The Joker Is Mild 

Gentlemanly joking from the Fred Russell archives

Gentlemanly joking from the Fred Russell archives

Russell’s friend Francis Robinson, who later became an assistant manager at the Metropolitan Opera, had an impersonator’s gift, and Russell knew how to employ it. At the 1936 Vanderbilt football banquet, alums and contributors were told they were about to hear a live radio hookup from Chancellor James Kirkland. The boosters squirmed uneasily throughout the “broadcast,” in which the speaker chastized their allegedly deficient support. None of them knew that the voice, a dead-on imitation of Kirkland, really came from Robinson, stationed in a phone booth outside.

Sportswriters across the country tell of Russell’s stay at a Chicago hotel during the weekend of a Vanderbilt-Northwestern football game. Checking in ahead of Russell was a large, overbearing woman who loudly bombarded the desk clerk with her demands and expectations.

“Be absolutely sure,” she warned huffily, “that I receive a wake-up call at 7 a.m.”

When the woman repeated her room number for emphasis, Russell jotted it down. That night, he set his own alarm for an early hour. At 6:55 a.m., he dialed the woman’s room.

“Good morning,” he announced cheerfully when the woman answered. “This is your wake-up call. It’s time to get your fat ass out of bed!” Then he scurried down to the lobby to watch the fun as the aggrieved woman thundered off the elevator and lit into the dumbfounded clerk.

Behind the plate one hot summer night at Sulphur Dell was a “fat, noticeably nervous young umpire freshly promoted from the Southeastern League.” In the dugout was Fresco Thompson, a crusty manager for the Birmingham Barons and habitual umpire baiter. In the press box, serendipitously, was Russell.

Thompson, true to form, rode the ump mercilessly, maintaining, in Russell’s words, “a steady flow of uncomplimentary remarks.”

In the daintiest backhand cursive he could muster, Russell composed a note and had a press-box boy deliver it. “Dear Mr. Thompson,” it read, “I drove all the way from Dothan, Ala., to see my nephew umpire his first Southern League game, and I will appreciate it very much if you will quit saying such ugly things to him. Lou Ella Brown.”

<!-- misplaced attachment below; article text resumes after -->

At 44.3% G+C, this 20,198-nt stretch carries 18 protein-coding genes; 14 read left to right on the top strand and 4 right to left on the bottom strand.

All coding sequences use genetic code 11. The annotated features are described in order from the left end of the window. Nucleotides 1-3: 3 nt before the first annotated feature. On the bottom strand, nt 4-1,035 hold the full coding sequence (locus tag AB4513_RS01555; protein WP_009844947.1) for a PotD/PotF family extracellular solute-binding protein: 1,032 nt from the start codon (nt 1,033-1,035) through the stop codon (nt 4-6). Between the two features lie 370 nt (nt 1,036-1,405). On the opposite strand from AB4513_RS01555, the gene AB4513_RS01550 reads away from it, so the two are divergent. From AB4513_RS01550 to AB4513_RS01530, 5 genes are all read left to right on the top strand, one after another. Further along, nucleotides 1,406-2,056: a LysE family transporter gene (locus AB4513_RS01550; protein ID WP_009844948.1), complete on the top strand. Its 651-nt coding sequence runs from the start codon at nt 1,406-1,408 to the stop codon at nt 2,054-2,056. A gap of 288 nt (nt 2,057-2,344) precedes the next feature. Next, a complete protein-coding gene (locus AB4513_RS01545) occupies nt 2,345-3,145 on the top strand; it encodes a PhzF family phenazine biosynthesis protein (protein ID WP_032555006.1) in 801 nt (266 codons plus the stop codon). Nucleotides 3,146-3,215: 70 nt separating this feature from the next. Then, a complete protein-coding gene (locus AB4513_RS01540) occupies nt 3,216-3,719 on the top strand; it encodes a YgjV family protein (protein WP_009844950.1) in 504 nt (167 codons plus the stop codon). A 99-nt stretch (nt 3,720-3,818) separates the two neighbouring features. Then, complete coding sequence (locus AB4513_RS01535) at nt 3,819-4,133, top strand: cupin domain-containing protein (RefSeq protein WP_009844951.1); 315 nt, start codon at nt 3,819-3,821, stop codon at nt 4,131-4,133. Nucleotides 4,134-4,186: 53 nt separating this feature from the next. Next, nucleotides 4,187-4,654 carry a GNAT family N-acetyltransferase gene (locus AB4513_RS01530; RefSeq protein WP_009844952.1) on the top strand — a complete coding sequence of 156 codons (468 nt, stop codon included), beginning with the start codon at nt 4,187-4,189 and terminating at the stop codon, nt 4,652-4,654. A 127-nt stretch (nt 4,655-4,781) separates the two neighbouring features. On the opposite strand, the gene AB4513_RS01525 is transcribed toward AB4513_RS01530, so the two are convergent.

For several innings, Thompson respectfully maintained silence. But after a close play at the plate went against his team in the seventh, he could no longer contain himself. He kicked dirt and resumed his verbal vilifications.

Moments later, the manager received a second note: “Mr. Thompson: If you don’t stop insulting my nephew, I’m going to come down there and kick you in the (bleep). Lou Ella Brown.”

Upon reading the message, Thompson fell flat on his back, where he remained until his players revived him. Russell didn’t fess up to the prank for three years.

When Steve Sloan was being courted to become Vandy’s football coach, Russell hosted a party prior to a UT-Vandy basketball game. Vanderbilt Chancellor Alexander Heard came to the gala. So did a guest in a striped shirt—Russell’s friend Allen Wallace, posing as a referee in town to officiate the game. During the party, Wallace conspicuously drained a succession of vodka shots, staggered toward the door and bellowed cheerfully, “Don’t worry about the game!”

“Does this happen often?” a wide-eyed Sloan asked after Wallace departed. He and the scandalized chancellor didn’t realize they’d been hoodwinked until they arrived at the game and saw that Wallace wasn’t part of the officiating crew.

Russell’s friend Maxwell Benson, a fancier of fine clothes, once began sporting an elegant, custom-made hat he had ordered from one of Nashville’s finest men’s stores. Russell ordered a copy that was perfect, down to Benson’s monogram, but one-quarter size smaller.

Then, with help from Benson’s secretary, Russell contrived to swap the two hats back and forth. When Benson would leave his hat on a rack at his office, the secretary made the switch. A week later, if Benson checked the hat at a restaurant, a Banner copy boy might return the larger original.

The gag went on for weeks. “The new hat was just enough smaller for him to notice,” recalls a friend who was in on the prank. “He’d study it for the longest time, wondering what could be happening.”


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